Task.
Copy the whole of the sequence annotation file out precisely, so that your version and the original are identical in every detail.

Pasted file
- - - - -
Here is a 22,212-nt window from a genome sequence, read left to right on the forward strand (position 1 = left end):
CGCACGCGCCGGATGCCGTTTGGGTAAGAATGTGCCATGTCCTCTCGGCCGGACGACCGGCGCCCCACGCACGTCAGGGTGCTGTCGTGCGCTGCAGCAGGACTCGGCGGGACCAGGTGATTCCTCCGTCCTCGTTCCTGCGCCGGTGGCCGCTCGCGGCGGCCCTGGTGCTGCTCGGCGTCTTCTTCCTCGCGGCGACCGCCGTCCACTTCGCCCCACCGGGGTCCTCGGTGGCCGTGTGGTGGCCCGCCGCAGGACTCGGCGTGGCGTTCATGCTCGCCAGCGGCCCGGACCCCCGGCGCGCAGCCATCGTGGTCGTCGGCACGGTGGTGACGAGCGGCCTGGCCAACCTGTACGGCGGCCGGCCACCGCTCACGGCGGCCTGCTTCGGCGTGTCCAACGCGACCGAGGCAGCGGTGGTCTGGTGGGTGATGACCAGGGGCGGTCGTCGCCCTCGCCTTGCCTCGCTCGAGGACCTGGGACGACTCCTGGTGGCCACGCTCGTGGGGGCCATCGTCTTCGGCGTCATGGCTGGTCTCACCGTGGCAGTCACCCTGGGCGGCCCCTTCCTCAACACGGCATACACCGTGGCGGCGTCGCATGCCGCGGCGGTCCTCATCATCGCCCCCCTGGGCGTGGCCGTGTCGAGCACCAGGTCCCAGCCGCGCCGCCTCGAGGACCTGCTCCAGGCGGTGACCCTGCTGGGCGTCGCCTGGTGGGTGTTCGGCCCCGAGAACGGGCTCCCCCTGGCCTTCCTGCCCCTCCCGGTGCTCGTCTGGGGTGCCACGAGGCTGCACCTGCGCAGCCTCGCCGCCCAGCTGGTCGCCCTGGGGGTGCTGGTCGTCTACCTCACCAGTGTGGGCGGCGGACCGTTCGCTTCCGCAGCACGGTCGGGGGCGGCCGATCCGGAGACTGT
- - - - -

Here is a 22,212-nt window from a genome sequence, read left to right on the forward strand (position 1 = left end):
CGCACGCGCCGGATGCCGTTTGGGTAAGAATGTGCCATGTCCTCTCGGCCGGACGACCGGCGCCCCACGCACGTCAGGGTGCTGTCGTGCGCTGCAGCAGGACTCGGCGGGACCAGGTGATTCCTCCGTCCTCGTTCCTGCGCCGGTGGCCGCTCGCGGCGGCCCTGGTGCTGCTCGGCGTCTTCTTCCTCGCGGCGACCGCCGTCCACTTCGCCCCACCGGGGTCCTCGGTGGCCGTGTGGTGGCCCGCCGCAGGACTCGGCGTGGCGTTCATGCTCGCCAGCGGCCCGGACCCCCGGCGCGCAGCCATCGTGGTCGTCGGCACGGTGGTGACGAGCGGCCTGGCCAACCTGTACGGCGGCCGGCCACCGCTCACGGCGGCCTGCTTCGGCGTGTCCAACGCGACCGAGGCAGCGGTGGTCTGGTGGGTGATGACCAGGGGCGGTCGTCGCCCTCGCCTTGCCTCGCTCGAGGACCTGGGACGACTCCTGGTGGCCACGCTCGTGGGGGCCATCGTCTTCGGCGTCATGGCTGGTCTCACCGTGGCAGTCACCCTGGGCGGCCCCTTCCTCAACACGGCATACACCGTGGCGGCGTCGCATGCCGCGGCGGTCCTCATCATCGCCCCCCTGGGCGTGGCCGTGTCGAGCACCAGGTCCCAGCCGCGCCGCCTCGAGGACCTGCTCCAGGCGGTGACCCTGCTGGGCGTCGCCTGGTGGGTGTTCGGCCCCGAGAACGGGCTCCCCCTGGCCTTCCTGCCCCTCCCGGTGCTCGTCTGGGGTGCCACGAGGCTGCACCTGCGCAGCCTCGCCGCCCAGCTGGTCGCCCTGGGGGTGCTGGTCGTCTACCTCACCAGTGTGGGCGGCGGACCGTTCGCTTCCGCAGCACGGTCGGGGGCGGCCGATCCGGAGACTGT